4. Cornec, C., Hingrat, Y. & Rybak, F. Individual signature in a lekking species: Visual and acoustic courtship parameters may help discriminating conspecifics in the houbara bustard. Ethology 120, 726–737 (2014).
5. Lesobre, L. et al. Absence of male reproductive skew, along with high frequency of polyandry and conspecific brood parasitism in the lekking Houbara bustard Chlamydotis undulata undulata. J. Avian Biol. 41, 117–127 (2010).
6. Goriup, P. D. The world status of the Houbara Bustard Chlamydotis undulata. Bird Conserv. Int. 7, 373–397 (1997).
7. Lacroix, F., Seabury, J., Al Bowardi, M. & Renaud, J. The Emirates Center for Wildlife Propagation: comprehensive strategy to secure self-sustaining wild populations of houbara bustard (Chlamydotis undulata undulata) in Eastern Morocco. Houbara News 5, 60–62 (2003).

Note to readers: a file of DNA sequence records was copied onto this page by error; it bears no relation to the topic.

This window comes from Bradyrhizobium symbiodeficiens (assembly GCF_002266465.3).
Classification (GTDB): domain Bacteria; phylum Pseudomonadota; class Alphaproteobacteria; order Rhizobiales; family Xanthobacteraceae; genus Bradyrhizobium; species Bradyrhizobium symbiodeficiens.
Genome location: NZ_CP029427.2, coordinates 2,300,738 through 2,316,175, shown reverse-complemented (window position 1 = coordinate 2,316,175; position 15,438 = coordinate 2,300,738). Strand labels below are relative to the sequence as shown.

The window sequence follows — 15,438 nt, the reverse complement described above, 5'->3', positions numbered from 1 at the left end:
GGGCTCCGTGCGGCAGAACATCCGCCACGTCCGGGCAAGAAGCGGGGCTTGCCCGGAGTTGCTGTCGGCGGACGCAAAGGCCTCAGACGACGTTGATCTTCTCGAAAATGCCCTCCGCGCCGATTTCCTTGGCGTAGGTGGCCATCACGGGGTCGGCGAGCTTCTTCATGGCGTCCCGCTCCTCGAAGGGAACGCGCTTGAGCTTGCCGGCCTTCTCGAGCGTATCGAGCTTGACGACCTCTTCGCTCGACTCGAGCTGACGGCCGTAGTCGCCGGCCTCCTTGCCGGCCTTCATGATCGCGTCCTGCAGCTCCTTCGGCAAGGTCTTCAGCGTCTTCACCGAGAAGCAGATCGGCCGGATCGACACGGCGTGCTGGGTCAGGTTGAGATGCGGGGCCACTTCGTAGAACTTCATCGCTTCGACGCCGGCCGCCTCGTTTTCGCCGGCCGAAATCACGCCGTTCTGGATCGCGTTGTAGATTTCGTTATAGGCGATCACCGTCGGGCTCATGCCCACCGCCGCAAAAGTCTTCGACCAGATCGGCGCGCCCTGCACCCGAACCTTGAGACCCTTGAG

8. Chargé, R. et al. Does recognized genetic management in supportive breeding prevent genetic changes in life-history traits? Evol. Appl. 7, 521–532 (2014).
9. Saint Jalme, M., Gaucher, P. & Paillat, P. Artificial insemination in Houbara bustards (Chlamydotis undulata): influence of the number of spermatozoa and insemination frequency on fertility and ability to hatch. J. Reprod. Fertil. 100, 93–103 (1994).
10. Monnet, A.-C., Hardouin, L. a., Robert, A., Hingrat, Y. & Jiguet, F. Evidence of a link between demographic rates and species habitat suitability from post release movements in a reinforced bird population. Oikos 124, 1089–1097 (2015).
11. Croyle, K. E., Durrant, B. S. & Jensen, T. Detection of oocyte perivitelline membrane-bound sperm: a tool for avian collection management. Conserv. Physiol. 3, 1–12 (2015).